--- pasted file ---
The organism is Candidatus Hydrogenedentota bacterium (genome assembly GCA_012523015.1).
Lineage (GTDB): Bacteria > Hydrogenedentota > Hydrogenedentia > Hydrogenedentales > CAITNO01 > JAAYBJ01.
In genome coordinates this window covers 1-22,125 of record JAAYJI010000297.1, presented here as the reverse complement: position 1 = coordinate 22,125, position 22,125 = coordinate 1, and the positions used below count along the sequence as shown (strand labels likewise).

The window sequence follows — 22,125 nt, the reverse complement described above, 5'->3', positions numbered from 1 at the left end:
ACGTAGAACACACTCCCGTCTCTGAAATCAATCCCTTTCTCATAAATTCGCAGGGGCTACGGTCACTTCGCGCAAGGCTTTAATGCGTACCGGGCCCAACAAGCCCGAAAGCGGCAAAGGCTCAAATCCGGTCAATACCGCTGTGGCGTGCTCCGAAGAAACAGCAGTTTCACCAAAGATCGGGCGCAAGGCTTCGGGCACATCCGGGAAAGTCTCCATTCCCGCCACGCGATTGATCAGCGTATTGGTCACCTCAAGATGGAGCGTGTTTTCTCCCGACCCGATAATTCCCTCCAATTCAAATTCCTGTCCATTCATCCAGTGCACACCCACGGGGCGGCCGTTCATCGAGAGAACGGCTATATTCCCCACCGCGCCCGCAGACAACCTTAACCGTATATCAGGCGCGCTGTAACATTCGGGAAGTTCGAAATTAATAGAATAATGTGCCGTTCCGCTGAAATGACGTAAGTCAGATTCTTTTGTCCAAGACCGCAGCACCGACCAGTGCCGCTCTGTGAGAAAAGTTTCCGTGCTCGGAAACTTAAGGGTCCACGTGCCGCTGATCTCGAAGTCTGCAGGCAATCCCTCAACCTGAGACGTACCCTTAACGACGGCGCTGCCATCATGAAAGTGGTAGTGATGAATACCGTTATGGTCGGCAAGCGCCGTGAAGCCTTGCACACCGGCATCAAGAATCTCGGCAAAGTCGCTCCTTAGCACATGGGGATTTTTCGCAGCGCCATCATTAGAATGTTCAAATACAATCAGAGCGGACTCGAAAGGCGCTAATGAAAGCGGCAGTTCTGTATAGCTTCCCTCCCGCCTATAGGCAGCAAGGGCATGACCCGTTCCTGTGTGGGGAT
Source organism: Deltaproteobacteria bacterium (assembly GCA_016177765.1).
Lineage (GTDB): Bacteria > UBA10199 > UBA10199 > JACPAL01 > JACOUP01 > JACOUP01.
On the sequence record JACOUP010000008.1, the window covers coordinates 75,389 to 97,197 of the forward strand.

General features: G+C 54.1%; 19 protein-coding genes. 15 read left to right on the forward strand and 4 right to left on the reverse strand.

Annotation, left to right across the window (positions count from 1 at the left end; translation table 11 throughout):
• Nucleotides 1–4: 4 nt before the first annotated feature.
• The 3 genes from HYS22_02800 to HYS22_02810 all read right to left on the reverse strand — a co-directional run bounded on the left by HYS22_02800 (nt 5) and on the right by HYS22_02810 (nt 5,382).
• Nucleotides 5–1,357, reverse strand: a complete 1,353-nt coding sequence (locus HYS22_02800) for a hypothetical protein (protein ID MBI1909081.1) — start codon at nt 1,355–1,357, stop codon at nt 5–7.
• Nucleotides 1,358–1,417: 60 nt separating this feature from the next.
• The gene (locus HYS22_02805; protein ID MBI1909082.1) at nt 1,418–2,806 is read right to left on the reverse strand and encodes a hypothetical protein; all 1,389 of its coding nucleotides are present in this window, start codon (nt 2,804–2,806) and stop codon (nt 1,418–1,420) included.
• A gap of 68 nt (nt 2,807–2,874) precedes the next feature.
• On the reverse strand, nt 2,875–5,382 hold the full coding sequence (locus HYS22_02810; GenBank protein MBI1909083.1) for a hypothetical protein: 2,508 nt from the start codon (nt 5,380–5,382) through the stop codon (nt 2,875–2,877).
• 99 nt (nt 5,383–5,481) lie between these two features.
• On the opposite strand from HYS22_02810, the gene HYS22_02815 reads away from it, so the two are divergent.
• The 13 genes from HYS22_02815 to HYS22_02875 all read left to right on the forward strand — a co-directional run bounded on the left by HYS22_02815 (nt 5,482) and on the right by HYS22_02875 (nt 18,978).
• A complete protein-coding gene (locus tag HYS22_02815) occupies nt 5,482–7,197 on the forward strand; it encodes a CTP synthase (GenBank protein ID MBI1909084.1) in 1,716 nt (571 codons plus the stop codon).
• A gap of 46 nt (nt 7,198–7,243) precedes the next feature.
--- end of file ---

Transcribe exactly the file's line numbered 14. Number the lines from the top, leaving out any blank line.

• Nucleotides 1,358–1,417: 60 nt separating this feature from the next.